We reached The Honky Tonk, closed and looking shabbier than usual in the morning light. Ricky’s face was wet with sweat and I felt like I was about to have a heart attack from all the pedaling. A soda machine occupied a place near the door. I didn’t have any money but Ricky had skills and could easily pirate a few Pepsis. I was surprised when he ignored the machine, hopped back on his bike and started pedaling in the direction from which we’d come. 


We’d retraced our route for nearly twenty minutes when Ricky hopped off my bike, climbed down to the dry ditch and began walking. I shadowed him as he stopped periodically, cocking his head and listening. Aside from my heavy breathing and swarms of flies buzzing on old fruit, I heard nothing. Something triggered Ricky because he started racing through several more curves in the ditch until coming to an abrupt halt. Laying on its side in front of him was his parents’ rusty old Mercury, looking more battered than usual after rolling down the embankment into the ditch.


The undercarriage faced us. I held my breath as Ricky dashed around to see if his parents were inside the car. The expression on his face told me they were.



Conclusion on Friday.




Oh no!
By: The Bug on August 21, 2013
Good grief- my heart is pounding! Can't wait until the conclusion!
By: Shelly on August 21, 2013
Oh no! Poor Ricky!
By: Kathe W. on August 21, 2013
I'm pretty sure they aren't dead, but not entirely sure.
By: PT Dilloway on August 21, 2013
By: tom sightings on August 21, 2013
I'm speechless.
By: Daniel LaFrance on August 21, 2013
I hope this ends well for Ricky.
By: David Walston on August 21, 2013
oh, dear. not something any young man should face...
By: TexWisGirl on August 21, 2013
Stephen! Okay.. I'm not going to panic for Ricky. It was, after all nearly 50 years ago. And at least you didn't post this two-parter on a Friday to Monday.
By: Hilary on August 21, 2013
You bastard. You know I love the Ricky Delgado stories. I'm amazed that your mom ever deigned to speak to the Delgados. Love, Janie
By: Janie Junebug on August 21, 2013
Oh, dear. I'm anxious to read the rest!
By: Eva Gallant on August 21, 2013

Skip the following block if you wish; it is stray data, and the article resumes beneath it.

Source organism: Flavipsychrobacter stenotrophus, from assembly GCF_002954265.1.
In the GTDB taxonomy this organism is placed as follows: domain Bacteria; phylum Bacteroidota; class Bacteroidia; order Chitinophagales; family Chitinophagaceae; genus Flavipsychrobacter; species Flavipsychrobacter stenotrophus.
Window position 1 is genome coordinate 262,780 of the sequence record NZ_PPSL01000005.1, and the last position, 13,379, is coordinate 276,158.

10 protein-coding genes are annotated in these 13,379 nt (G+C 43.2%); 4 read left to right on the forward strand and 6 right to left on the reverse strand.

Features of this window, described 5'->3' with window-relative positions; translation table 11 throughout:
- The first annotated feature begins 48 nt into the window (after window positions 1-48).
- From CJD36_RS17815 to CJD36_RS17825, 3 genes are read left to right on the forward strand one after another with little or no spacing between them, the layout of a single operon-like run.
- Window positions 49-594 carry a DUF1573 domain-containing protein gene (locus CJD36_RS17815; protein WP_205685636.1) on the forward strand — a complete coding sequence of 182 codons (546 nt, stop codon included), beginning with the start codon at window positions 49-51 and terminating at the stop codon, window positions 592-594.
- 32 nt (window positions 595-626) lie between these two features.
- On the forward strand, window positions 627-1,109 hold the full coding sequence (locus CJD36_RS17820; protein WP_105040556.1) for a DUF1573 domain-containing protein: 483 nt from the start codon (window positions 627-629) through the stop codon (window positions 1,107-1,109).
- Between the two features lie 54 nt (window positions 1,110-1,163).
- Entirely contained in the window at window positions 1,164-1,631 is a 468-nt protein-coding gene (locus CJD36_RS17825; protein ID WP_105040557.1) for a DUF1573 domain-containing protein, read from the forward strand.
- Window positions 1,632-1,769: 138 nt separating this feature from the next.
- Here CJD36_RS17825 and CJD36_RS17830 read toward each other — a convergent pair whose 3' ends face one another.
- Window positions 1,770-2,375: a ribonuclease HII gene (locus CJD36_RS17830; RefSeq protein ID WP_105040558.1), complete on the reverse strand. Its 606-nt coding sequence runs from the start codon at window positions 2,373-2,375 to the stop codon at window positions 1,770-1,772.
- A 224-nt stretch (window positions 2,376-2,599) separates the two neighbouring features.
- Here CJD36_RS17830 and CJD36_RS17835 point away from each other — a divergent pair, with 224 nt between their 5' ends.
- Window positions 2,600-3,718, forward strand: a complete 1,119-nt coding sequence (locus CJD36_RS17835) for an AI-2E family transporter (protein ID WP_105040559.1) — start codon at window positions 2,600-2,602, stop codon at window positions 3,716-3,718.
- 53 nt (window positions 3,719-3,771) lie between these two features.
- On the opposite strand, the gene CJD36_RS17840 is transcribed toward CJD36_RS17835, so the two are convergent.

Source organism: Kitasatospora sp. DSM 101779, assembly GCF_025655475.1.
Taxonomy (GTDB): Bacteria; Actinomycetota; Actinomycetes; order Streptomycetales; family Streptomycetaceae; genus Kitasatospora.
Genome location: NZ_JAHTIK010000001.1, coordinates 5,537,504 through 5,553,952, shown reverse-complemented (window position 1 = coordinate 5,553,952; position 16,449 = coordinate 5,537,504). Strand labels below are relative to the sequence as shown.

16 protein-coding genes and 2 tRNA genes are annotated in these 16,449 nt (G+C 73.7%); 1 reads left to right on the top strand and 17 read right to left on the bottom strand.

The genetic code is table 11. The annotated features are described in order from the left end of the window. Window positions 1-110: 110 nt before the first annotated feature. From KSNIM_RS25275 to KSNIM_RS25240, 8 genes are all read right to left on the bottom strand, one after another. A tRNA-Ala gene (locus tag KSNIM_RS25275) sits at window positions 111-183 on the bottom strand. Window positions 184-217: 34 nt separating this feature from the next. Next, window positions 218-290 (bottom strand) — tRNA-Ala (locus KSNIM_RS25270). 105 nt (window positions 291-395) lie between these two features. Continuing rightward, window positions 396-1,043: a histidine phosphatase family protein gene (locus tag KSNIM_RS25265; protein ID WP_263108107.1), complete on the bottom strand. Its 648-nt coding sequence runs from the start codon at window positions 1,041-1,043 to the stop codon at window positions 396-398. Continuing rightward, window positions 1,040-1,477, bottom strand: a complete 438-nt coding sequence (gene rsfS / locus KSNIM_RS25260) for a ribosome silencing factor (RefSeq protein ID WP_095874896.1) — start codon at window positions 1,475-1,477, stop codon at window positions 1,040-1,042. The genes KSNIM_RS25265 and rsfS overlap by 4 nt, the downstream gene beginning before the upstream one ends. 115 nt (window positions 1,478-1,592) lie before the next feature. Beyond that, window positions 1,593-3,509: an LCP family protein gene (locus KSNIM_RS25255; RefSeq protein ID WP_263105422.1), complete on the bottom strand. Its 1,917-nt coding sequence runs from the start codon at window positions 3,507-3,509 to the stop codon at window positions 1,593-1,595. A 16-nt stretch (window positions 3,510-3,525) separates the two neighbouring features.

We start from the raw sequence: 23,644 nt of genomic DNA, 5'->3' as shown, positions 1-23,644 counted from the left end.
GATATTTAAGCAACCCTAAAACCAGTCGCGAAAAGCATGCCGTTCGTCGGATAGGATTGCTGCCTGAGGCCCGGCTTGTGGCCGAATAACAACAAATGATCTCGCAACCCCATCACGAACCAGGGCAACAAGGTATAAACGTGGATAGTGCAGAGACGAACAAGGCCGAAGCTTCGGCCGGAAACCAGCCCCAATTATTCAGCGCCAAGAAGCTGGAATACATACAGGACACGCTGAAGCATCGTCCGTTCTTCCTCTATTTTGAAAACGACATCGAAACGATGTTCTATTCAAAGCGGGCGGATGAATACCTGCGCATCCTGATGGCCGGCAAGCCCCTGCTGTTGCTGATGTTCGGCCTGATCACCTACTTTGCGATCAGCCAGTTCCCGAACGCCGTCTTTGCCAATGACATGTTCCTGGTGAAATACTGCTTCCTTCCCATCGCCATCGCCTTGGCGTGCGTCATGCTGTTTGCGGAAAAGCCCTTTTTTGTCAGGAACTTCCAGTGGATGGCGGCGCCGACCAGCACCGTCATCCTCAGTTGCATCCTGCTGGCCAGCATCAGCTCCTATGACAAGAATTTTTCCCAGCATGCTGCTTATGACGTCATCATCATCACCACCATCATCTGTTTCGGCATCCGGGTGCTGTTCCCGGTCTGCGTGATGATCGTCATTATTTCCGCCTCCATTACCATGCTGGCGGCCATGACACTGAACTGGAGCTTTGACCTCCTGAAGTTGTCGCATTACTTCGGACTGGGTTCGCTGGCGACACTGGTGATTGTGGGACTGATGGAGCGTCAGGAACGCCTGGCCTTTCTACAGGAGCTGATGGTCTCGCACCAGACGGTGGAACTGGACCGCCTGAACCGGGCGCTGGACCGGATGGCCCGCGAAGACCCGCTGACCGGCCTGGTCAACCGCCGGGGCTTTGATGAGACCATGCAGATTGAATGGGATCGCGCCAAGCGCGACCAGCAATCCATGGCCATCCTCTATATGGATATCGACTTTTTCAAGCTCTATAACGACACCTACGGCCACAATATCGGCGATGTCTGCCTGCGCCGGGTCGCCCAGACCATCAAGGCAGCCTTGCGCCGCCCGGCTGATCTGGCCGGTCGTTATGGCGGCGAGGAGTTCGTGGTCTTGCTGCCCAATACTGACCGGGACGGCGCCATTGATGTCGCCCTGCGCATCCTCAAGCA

Oh you are a dreadful tease, Stephen!
By: Bryan Jones on August 21, 2013
Children raised as he was have a 6th sense. They know. My heart aches for these kids.
By: mimi on August 21, 2013
You can't do that!!!
By: mark on August 21, 2013
Please can you post the ending as soon as possible? All of us desperately want to know the outcome!
By: Sharon Bradshaw on August 21, 2013
I was holding my breath all through this. At least I can breathe until the conclusion!!
By: fishducky on August 21, 2013
You got us! A real cliffhanger.
By: Tom Cochrun on August 21, 2013
OMG! Pins and needles!
By: Rita McGregor on August 21, 2013
Oh wow...poor Ricky!
By: Pixel Peeper on August 21, 2013
I feel like those people in the old "anticipaaaation" ketchup commercials. Can't wait to finish this tale.
By: Val on August 21, 2013
|Not so good!
By: John on August 22, 2013
Alcohol use in this country is today, so out of hand. I hope this story has a peaceful ending. I did get a chuckle from the line, "Ricky had skills"! :D)
By: Michael Manning on August 22, 2013
I can feel sorry for the kid but not for the parents. You make you bed, you lie in your bed.
By: Snowbrush on August 22, 2013
P.S. Pontiacs were the prettiest cars on the road during the '60s. I owned a few and loved them all.
By: Snowbrush on August 22, 2013 kid should have to worry like that about the safety of his parents. I am eager to hear the rest of the story.
By: Cheryl P. on August 22, 2013
By: Scott Park on August 22, 2013
Looking forward to part 2 and wondering if we will find out how Ricky knew where to look for his folks' overturned car. I hope things turned out okay.
By: jenny_o on August 22, 2013
I sense this is going to have a horrible conclusion, but I loved the mention of Frosted Flakes. I remember Frosty the Tiger well. :-)
By: Lexa Cain on August 23, 2013
What an awful thing to happen to a kid.
By: Madeleine McLaughlin on August 24, 2013